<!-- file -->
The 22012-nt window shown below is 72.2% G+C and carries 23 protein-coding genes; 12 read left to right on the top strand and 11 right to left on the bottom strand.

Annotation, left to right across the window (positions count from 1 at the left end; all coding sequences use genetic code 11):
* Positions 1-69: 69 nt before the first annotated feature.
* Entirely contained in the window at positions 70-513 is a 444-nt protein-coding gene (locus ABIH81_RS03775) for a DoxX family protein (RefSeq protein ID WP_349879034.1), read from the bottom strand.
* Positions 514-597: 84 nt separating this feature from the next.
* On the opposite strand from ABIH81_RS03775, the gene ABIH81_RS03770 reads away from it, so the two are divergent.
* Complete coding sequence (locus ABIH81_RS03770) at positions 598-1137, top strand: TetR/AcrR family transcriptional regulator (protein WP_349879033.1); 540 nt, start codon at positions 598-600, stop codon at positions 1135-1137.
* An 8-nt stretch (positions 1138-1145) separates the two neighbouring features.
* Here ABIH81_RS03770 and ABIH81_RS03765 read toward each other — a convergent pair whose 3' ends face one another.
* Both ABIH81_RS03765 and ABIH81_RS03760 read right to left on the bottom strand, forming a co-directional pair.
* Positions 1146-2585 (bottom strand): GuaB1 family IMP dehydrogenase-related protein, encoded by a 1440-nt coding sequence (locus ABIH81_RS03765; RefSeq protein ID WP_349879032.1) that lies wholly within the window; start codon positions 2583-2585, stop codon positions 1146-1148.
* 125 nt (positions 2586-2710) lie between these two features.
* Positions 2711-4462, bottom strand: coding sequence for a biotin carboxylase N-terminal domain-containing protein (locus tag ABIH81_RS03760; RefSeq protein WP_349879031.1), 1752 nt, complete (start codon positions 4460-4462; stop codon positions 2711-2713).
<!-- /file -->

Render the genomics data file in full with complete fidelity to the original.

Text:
The 22012-nt window shown below is 72.2% G+C and carries 23 protein-coding genes; 12 read left to right on the top strand and 11 right to left on the bottom strand.

Annotation, left to right across the window (positions count from 1 at the left end; all coding sequences use genetic code 11):
* Positions 1-69: 69 nt before the first annotated feature.
* Entirely contained in the window at positions 70-513 is a 444-nt protein-coding gene (locus ABIH81_RS03775) for a DoxX family protein (RefSeq protein ID WP_349879034.1), read from the bottom strand.
* Positions 514-597: 84 nt separating this feature from the next.
* On the opposite strand from ABIH81_RS03775, the gene ABIH81_RS03770 reads away from it, so the two are divergent.
* Complete coding sequence (locus ABIH81_RS03770) at positions 598-1137, top strand: TetR/AcrR family transcriptional regulator (protein WP_349879033.1); 540 nt, start codon at positions 598-600, stop codon at positions 1135-1137.
* An 8-nt stretch (positions 1138-1145) separates the two neighbouring features.
* Here ABIH81_RS03770 and ABIH81_RS03765 read toward each other — a convergent pair whose 3' ends face one another.
* Both ABIH81_RS03765 and ABIH81_RS03760 read right to left on the bottom strand, forming a co-directional pair.
* Positions 1146-2585 (bottom strand): GuaB1 family IMP dehydrogenase-related protein, encoded by a 1440-nt coding sequence (locus ABIH81_RS03765; RefSeq protein ID WP_349879032.1) that lies wholly within the window; start codon positions 2583-2585, stop codon positions 1146-1148.
* 125 nt (positions 2586-2710) lie between these two features.
* Positions 2711-4462, bottom strand: coding sequence for a biotin carboxylase N-terminal domain-containing protein (locus tag ABIH81_RS03760; RefSeq protein WP_349879031.1), 1752 nt, complete (start codon positions 4460-4462; stop codon positions 2711-2713).